June 8, 2022

By -

Rick Solomon

When flourishing companies think about their future, an Initial Public Offering (IPO) usually isn’t too far down the track.

After all, traditionally an IPO solves two fundamental problems growing companies face: it frees up liquidity for shareholders, employees and founders, and helps businesses get new capital to realise their growth plans.

The risk of going to IPO too early

However, going public too early opens companies up to numerous potential problems. Suddenly, they go from running their own show to having to face the continuous scrutiny of regulators, which is both time-consuming and costly at both Board and management levels. If a company’s financial and legal documents aren’t continuously pristine, this can also expose the company to substantial risk.

Post-IPO, the company’s founders usually cede control to third-party shareholders, which means it’s important to bed down strategic foundations well before inviting these new owners to the party.

There’s also the risk of not raising enough capital, which has implications for corporate reputation and future market performance. However, listed companies do have the option to exit the public market if they see greater upside by moving back to being private.

An IPO too early can cause more problems than solutions

From what we’ve observed, companies are increasingly paying attention to these risks and realising that going public too early can substantially slow their growth trajectory. The days of companies listing in their first few years are behind us, with many now waiting up to 15 years before their IPO. However, that doesn’t solve the liquidity problem, which can cause many great companies to lose talent to more liquid competitors. That’s where PrimaryMarkets steps in.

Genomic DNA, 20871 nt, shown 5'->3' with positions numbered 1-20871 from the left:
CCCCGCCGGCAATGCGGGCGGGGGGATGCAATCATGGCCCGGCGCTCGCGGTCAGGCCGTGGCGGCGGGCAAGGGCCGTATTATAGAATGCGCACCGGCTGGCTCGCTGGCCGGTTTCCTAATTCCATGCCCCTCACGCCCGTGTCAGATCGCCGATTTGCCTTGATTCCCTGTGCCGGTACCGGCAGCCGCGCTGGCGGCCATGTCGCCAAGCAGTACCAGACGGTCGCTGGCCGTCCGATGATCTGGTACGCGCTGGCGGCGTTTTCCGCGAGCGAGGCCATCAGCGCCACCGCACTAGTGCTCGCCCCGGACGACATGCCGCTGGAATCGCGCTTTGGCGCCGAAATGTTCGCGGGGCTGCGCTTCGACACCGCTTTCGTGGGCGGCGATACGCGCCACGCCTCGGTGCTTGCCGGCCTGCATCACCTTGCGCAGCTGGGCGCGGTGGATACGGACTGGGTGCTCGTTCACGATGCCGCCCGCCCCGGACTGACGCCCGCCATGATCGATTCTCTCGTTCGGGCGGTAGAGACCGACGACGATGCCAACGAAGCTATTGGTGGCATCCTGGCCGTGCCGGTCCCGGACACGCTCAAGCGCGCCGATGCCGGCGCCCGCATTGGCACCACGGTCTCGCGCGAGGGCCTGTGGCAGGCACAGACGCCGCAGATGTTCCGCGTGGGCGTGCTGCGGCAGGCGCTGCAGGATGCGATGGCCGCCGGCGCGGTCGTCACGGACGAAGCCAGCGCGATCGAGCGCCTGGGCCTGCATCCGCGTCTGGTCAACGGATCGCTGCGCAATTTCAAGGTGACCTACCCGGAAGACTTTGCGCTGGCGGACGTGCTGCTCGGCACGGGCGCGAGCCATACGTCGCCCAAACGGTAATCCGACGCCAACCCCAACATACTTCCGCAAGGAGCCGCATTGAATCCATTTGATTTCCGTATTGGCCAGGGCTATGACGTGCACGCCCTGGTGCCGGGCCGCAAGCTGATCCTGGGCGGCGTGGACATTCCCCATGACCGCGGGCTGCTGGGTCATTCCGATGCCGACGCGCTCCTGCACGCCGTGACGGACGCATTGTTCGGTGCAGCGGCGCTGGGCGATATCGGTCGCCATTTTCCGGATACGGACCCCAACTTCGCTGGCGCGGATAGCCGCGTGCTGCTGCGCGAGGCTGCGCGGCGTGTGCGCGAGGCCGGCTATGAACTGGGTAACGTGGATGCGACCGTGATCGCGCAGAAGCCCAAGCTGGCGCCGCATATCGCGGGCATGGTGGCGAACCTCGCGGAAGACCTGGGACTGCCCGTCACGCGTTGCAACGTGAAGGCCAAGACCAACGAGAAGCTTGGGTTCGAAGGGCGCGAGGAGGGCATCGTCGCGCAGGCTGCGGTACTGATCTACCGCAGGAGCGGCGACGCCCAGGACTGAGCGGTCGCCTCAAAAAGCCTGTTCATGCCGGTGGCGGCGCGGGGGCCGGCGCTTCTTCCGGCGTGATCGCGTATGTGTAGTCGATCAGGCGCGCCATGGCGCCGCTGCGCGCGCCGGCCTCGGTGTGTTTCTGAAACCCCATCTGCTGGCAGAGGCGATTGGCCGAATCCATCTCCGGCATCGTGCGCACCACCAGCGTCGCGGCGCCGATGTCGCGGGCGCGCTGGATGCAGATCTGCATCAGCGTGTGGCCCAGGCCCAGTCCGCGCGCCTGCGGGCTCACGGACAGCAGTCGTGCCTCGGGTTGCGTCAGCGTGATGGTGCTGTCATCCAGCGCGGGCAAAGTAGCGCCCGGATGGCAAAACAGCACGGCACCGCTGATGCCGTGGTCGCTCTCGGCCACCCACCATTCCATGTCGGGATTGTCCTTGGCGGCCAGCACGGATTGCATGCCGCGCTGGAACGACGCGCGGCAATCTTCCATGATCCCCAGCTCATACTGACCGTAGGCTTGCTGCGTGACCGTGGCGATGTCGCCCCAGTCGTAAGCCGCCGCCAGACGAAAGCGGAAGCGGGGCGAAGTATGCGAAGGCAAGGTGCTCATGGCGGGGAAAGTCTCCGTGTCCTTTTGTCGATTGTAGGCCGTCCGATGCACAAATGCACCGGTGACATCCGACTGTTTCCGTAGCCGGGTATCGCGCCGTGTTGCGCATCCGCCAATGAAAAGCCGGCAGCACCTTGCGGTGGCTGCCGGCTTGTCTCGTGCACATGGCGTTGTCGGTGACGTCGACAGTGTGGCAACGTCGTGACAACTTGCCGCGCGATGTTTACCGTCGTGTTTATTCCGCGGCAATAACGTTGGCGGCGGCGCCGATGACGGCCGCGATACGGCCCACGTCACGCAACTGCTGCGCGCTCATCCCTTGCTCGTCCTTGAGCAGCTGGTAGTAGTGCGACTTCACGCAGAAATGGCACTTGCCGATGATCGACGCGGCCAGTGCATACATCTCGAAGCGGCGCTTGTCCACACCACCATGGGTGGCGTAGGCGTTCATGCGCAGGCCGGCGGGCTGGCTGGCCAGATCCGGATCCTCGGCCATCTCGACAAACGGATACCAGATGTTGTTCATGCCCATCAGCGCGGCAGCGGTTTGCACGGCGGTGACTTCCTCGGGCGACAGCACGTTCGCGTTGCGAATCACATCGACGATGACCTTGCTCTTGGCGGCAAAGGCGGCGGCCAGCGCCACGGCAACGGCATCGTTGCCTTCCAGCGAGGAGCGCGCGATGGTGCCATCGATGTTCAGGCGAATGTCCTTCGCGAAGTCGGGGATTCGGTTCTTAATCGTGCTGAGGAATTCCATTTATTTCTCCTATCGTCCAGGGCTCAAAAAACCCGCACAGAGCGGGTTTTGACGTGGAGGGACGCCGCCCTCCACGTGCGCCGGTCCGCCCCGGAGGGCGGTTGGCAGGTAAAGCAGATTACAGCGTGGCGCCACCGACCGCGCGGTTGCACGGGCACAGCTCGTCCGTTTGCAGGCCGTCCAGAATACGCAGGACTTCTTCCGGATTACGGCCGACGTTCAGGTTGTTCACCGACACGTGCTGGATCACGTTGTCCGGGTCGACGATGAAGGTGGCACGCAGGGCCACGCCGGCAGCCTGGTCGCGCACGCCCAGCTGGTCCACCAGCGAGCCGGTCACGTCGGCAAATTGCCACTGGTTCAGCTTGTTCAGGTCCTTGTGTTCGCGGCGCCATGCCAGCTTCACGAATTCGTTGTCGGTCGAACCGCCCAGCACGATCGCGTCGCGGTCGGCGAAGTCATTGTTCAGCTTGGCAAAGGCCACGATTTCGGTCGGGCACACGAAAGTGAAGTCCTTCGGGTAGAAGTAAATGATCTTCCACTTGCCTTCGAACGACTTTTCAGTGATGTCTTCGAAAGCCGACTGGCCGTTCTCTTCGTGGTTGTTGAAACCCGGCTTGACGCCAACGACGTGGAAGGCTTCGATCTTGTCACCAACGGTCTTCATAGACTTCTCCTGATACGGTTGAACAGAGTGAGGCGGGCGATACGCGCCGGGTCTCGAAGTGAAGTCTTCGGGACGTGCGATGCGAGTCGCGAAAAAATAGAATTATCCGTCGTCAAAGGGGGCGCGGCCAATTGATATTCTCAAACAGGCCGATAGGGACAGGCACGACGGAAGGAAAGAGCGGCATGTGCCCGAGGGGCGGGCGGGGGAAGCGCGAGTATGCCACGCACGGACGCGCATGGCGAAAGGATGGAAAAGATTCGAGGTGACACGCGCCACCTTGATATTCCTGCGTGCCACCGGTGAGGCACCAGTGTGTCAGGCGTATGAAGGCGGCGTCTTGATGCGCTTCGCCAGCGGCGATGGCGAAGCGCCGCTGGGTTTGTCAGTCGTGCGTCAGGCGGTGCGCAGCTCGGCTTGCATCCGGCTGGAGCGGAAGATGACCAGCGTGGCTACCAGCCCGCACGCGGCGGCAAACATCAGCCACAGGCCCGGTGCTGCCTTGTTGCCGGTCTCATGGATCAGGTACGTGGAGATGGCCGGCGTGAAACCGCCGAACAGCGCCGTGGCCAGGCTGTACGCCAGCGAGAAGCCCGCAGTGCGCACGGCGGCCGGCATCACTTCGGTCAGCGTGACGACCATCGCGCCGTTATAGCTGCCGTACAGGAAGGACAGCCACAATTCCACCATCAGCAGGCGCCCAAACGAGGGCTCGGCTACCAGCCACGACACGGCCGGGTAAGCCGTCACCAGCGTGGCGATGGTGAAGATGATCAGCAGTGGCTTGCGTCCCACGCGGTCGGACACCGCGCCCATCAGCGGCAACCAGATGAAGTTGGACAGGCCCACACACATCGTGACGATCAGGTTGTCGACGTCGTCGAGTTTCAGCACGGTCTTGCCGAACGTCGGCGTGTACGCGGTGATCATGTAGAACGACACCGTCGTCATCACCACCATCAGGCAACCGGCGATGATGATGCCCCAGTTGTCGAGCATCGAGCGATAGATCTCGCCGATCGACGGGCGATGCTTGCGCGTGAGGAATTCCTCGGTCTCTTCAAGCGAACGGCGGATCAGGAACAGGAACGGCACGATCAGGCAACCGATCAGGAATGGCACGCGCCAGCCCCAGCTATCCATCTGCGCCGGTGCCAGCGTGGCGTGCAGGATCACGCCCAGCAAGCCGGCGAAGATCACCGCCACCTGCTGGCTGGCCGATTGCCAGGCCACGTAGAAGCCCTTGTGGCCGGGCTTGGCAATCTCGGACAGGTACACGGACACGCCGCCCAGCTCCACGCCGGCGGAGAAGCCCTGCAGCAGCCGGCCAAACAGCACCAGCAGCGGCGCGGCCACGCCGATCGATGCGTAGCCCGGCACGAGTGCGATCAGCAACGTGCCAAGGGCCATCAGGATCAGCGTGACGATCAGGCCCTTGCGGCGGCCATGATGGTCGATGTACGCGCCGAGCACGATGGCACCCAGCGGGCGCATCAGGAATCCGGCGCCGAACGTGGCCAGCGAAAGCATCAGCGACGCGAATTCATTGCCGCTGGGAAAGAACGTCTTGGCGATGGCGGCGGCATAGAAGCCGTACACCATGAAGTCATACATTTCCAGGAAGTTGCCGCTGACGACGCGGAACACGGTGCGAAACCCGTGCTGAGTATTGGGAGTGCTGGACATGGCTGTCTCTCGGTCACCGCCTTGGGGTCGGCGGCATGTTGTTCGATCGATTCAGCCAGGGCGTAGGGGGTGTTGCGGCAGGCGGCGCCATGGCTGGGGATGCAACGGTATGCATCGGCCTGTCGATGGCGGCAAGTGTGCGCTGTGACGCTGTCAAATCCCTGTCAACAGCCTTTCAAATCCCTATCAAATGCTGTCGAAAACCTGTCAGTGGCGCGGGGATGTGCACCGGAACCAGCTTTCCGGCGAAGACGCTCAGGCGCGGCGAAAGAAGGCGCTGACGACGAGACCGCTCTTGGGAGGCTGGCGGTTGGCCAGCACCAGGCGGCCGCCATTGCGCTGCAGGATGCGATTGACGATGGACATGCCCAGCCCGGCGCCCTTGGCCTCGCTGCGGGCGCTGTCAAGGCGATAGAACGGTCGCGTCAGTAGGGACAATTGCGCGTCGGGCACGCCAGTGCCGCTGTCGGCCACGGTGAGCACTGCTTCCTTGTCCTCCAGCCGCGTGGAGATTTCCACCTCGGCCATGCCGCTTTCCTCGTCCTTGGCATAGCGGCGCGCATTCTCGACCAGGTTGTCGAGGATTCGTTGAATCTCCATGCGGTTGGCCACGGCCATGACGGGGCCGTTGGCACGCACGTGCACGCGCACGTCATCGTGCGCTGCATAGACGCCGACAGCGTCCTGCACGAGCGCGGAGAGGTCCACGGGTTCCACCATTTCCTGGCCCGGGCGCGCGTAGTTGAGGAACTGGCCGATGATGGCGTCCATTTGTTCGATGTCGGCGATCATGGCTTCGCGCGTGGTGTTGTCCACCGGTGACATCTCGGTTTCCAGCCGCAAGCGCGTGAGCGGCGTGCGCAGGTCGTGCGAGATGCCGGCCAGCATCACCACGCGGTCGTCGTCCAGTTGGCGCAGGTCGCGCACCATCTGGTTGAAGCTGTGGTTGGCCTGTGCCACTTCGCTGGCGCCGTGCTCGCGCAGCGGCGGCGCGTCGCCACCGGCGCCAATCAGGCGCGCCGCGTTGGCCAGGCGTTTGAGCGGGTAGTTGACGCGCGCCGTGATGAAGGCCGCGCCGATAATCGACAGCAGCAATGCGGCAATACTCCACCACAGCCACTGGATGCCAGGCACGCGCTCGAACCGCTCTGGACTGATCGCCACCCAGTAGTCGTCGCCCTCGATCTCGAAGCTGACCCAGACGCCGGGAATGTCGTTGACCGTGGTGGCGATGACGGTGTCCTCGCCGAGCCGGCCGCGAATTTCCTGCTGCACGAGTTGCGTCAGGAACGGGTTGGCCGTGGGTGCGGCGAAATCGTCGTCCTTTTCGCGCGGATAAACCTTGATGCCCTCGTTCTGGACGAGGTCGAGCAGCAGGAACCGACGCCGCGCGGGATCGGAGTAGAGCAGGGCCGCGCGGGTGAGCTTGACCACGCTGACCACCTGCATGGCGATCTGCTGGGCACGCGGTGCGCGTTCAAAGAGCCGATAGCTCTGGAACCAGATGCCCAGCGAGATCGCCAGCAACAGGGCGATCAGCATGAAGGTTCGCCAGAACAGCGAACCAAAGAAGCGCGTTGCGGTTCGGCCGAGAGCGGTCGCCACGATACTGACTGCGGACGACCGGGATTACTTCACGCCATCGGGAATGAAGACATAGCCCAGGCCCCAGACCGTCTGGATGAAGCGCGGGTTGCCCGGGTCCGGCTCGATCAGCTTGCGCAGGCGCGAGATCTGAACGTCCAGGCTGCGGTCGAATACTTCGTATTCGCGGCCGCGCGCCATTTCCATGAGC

In addition, worldwide private/unlisted companies now raise more than triple than what companies on listed markets do. 

The best of both worlds

We’re well aware that a lack of liquidity can stifle growing companies, which is why many businesses turn to stock exchanges prematurely.

We’ve created another solution, which helps unlisted companies and their shareholders find buyers and sellers, get access to liquidity, and access new capital raises. Through us, companies achieve those goals while remaining private – and reduce/eliminate some of the regulatory and legal costs public companies face.

Instead of spending their time on compliance, making public announcements, and continuous disclosure, unlisted companies can fine-tune their strategy and continue to grow to achieve unicorn status.

Companies grow from scaleups to Unicorns with liquid private markets

A great example of this phenomenon is gaming company Animoca Brands, a client of PrimaryMarkets. Animoca – now a world leader in NFTs – was listed on the ASX up to March 2020, with a then market cap of close to $140 million.

Whilst Animoca’s underlying business was strong, it struggled with the rigorous demands of the ASX, including market disclosures. As a result, the company chose to de-list and come onto the PrimaryMarkets platform in July 2020.

Not long after, Animoca achieved unicorn status and it now has a market cap of $6 billion. PrimaryMarkets manages its share trading and has overseen its price rising from $0.07 to more than $4.50. As a private company trading on PrimaryMarkets, it has also been somewhat insulated from the technology dive in the US, which significantly brought down the value of companies such as Twitter, Netflix, and Facebook. In the private space, there are at times fewer buyers and sellers, which means unlisted companies’ value doesn’t suffer as much from “day trading by mum and dad investors” market sentiment. 

Like Animoca, your company could thrive in a private universe. The key is to control your own timing. If you need liquidity for shareholders before listing, we’re here to help.

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